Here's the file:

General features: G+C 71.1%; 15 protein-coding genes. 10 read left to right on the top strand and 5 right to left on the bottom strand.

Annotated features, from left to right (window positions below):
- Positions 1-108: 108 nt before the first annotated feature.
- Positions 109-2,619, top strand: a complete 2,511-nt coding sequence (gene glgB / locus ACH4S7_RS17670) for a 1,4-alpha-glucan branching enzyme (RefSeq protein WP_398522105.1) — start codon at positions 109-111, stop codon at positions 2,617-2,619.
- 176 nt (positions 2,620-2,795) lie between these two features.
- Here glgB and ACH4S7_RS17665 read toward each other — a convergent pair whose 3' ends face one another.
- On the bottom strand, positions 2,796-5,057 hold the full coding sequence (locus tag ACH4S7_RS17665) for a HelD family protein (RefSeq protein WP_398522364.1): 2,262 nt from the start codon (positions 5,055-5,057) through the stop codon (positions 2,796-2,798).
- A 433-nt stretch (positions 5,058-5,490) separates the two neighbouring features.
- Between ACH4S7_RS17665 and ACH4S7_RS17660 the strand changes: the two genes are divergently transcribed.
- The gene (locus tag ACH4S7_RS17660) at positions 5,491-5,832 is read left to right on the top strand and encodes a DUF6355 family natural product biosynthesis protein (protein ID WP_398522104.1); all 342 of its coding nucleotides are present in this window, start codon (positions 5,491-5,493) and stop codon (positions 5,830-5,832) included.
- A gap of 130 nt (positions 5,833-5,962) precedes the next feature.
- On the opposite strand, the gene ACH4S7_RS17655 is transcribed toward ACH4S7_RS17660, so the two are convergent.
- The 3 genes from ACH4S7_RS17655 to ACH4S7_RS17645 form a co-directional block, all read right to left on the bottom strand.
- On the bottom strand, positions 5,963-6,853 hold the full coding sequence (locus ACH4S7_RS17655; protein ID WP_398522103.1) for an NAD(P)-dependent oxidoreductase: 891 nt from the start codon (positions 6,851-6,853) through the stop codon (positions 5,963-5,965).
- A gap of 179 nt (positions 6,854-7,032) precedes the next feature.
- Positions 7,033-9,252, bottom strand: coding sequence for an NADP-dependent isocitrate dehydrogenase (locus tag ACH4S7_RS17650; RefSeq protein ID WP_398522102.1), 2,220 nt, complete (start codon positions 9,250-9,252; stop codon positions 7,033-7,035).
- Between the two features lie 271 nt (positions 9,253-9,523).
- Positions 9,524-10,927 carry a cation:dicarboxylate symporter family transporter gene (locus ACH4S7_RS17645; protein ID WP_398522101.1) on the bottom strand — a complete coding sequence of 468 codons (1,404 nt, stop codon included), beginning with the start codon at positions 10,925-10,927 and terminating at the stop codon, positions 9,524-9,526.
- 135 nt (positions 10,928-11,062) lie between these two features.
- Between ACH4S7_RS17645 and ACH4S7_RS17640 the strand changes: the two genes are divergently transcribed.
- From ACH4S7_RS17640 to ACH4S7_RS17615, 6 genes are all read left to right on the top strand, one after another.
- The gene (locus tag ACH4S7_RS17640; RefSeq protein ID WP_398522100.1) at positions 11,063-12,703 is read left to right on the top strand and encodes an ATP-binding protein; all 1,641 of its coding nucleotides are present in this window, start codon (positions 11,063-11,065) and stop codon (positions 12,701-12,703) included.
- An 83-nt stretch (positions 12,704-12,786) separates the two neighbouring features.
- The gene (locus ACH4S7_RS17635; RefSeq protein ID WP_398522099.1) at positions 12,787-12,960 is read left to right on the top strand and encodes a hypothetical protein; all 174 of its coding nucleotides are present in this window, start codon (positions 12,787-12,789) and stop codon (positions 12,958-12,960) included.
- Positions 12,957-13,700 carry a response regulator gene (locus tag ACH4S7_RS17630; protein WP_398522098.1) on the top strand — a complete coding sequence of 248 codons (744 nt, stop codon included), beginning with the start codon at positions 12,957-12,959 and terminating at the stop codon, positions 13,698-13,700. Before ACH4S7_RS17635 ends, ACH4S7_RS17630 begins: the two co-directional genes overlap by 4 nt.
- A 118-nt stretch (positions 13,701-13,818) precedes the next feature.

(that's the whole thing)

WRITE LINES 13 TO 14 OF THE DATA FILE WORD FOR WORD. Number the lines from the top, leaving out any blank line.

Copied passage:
- The 3 genes from ACH4S7_RS17655 to ACH4S7_RS17645 form a co-directional block, all read right to left on the bottom strand.
- On the bottom strand, positions 5,963-6,853 hold the full coding sequence (locus ACH4S7_RS17655; protein ID WP_398522103.1) for an NAD(P)-dependent oxidoreductase: 891 nt from the start codon (positions 6,851-6,853) through the stop codon (positions 5,963-5,965).